How should independent schools respond to the invasion of Ukraine?

Over the past couple of weeks, we have seen the shocking events unfold in Ukraine. The UK has imposed sanctions on Russian banks and a large number of individuals, and it has been agreed that selected Russian banks are to be prevented from using the Swift system.

Independent schools are likely to be one of the sectors that feels the fallout from these economic sanctions, as well as having to deal with the pastoral, immigration and cybersecurity issues stemming from the crisis in Ukraine. A census by the Independent Schools Council showed that in 2021 there were 2,327 Russian children enrolled at its member schools in the UK. It is therefore important that schools take some time now to consider the issues immediately facing them and the measures that they need to put in place to mitigate their impact.

The economic challenge for independent schools

The most pressing challenge for independent schools will be ensuring they do not fall foul of the economic sanctions that have been put in place. The first step to take is to check whether any pupils’ parents are on the list of individuals against whom sanctions have been put in place. Schools must be very careful not to accept payments from these individuals or any payments from Russian banks.

Whilst schools may accept payments from the UK bank accounts of Russian nationals who are not on the list of individuals who are subject to sanctions, those parents’ ability to pay fees may in reality be limited. A £50,000 limit is being placed on the amount that Russian nationals can deposit into UK bank accounts. Where parents are unable to pay fees for the summer term as a result of these restrictions, schools will need to consider their options. One such option may be the termination of the parent contract for non-payment of fees. Where schools are thinking about exercising this option, careful consideration should be given to the terms of the parent contract to ascertain the school’s specific rights and obligations.

A duty of care for pupils, of all nationalities

Schools have a duty of care over their pupils and this applies equally to pupils of all nationalities. The crisis in Ukraine poses a distinct challenge to schools in terms of protecting pupil welfare. The first strand to this challenge is providing pastoral support to children whose families are living in Ukraine and are directly impacted by the conflict. Schools should ensure that staff are proactively taking steps to assess the support that is needed by these children.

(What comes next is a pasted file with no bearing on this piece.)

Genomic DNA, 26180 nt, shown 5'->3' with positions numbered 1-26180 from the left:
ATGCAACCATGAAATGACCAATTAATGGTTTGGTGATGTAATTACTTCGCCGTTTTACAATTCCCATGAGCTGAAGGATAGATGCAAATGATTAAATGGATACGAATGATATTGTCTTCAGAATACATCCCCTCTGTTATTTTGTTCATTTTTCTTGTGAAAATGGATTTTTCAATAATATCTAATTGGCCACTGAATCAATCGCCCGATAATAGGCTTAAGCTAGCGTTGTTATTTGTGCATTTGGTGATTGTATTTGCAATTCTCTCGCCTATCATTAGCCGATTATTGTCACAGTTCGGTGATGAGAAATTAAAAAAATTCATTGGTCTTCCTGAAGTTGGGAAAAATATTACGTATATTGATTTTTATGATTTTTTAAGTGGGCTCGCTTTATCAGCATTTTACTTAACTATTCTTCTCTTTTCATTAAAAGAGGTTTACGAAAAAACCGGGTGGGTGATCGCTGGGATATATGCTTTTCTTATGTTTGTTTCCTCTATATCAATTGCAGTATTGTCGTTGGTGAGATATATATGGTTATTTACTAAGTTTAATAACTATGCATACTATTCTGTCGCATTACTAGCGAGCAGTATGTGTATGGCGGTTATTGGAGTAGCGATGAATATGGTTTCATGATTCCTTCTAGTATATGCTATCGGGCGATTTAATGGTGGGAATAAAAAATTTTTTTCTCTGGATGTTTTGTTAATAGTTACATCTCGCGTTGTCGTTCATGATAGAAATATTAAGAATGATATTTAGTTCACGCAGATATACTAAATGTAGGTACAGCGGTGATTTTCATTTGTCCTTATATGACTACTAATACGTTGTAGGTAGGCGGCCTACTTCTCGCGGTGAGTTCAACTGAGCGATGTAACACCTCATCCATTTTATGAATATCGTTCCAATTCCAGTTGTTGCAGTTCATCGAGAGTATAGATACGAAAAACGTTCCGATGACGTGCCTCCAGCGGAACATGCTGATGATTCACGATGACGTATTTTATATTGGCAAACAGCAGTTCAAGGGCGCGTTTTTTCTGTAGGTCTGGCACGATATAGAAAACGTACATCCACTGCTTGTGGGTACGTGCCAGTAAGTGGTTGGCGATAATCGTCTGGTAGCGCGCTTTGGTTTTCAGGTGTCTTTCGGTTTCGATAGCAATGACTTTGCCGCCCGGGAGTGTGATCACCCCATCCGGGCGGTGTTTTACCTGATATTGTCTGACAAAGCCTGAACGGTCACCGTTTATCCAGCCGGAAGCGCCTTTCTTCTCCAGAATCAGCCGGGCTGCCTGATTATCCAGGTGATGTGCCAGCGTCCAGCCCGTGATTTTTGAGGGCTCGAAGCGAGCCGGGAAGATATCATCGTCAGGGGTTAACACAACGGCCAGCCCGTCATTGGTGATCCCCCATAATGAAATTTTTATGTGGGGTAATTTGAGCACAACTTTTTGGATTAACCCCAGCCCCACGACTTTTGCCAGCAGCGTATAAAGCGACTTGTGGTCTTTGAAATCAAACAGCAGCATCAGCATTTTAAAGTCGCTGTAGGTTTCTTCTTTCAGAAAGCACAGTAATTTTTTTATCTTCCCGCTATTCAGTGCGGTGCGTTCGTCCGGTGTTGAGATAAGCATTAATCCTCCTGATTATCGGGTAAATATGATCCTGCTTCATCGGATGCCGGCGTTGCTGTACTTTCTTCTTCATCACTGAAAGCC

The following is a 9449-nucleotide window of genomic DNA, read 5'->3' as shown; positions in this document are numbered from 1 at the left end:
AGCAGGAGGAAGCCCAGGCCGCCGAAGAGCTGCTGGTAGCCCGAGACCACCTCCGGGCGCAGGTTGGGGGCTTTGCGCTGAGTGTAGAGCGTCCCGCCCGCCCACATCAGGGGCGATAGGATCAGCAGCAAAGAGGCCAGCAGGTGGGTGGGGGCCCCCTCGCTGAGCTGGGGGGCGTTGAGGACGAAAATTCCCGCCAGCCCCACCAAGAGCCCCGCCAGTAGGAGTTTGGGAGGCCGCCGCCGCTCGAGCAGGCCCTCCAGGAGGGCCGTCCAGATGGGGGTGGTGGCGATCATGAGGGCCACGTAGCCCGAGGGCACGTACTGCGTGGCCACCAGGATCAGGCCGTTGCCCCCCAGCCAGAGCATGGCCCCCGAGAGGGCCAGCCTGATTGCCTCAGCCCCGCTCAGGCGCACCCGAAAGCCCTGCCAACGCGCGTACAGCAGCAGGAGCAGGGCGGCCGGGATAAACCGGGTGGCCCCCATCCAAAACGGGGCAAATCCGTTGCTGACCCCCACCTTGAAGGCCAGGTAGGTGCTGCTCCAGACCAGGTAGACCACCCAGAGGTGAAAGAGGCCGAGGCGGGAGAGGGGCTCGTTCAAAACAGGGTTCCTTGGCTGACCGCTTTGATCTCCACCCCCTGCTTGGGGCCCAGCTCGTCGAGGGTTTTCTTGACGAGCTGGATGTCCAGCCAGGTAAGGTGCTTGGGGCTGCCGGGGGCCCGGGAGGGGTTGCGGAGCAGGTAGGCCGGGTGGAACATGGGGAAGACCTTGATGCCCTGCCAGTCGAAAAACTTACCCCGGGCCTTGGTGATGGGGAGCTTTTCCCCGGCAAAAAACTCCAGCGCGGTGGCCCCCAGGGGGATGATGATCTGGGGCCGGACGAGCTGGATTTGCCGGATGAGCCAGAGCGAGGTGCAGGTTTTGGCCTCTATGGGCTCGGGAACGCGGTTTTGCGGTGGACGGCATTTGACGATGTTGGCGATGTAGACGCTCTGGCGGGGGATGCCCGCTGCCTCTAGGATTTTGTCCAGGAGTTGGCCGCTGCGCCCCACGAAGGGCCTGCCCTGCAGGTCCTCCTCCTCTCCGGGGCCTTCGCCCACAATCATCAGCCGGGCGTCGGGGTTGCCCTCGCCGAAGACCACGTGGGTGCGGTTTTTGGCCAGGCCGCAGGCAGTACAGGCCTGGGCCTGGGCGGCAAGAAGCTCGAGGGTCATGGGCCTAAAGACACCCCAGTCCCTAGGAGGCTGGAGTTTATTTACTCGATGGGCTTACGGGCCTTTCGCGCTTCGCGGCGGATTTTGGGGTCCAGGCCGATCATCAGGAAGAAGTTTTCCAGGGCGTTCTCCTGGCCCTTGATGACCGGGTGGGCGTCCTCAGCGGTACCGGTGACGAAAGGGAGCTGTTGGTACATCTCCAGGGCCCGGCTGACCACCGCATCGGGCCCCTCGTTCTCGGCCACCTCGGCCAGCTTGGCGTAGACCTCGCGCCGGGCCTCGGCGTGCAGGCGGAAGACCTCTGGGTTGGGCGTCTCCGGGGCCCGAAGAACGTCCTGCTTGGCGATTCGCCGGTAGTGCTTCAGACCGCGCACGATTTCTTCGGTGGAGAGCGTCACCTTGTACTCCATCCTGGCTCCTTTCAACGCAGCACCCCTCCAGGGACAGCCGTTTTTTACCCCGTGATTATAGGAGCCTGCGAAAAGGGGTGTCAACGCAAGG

The second challenge to tackle is the protection of Russian children. Schools should be alert to the heightened risk of peer-on-peer abuse and of discrimination on the grounds of race. The duty to protect both Russian and Ukrainian pupils extends to time spent outside of the classroom, including on social media.

A heightened cyber security risk

Since the introduction of the GDPR most schools have tightened their security systems that protect their data and IT infrastructure. The UK’s resistance to Russian aggression increases the cyber risk from Russia and schools should be alert to this heightened risk.

It is therefore worth schools reviewing and updating their security arrangements, as well as ensuring both staff and pupils are fully trained on how to identify cyber-attacks and cyber intrusions.

Immigration considerations

Another matter that schools will need to consider is whether their pupils from Russia and Ukraine will continue to satisfy the necessary immigration requirements. For example, consideration should be given to whether the sanctions on Russian banks might result in children being turned down for a visa as a result of being unable to demonstrate sufficient funds.

The Home Secretary has announced that Ukrainian nationals may temporarily extend work, study or visit visas, however schools should nevertheless take care to ensure they keep immigration matters under review.

How Moore Barlow can help you

We regularly advise on safeguarding issues and on enforcing the terms of the parent contract, and if any schools would like advice in light of the events in Ukraine they should get in touch with our independent schools team.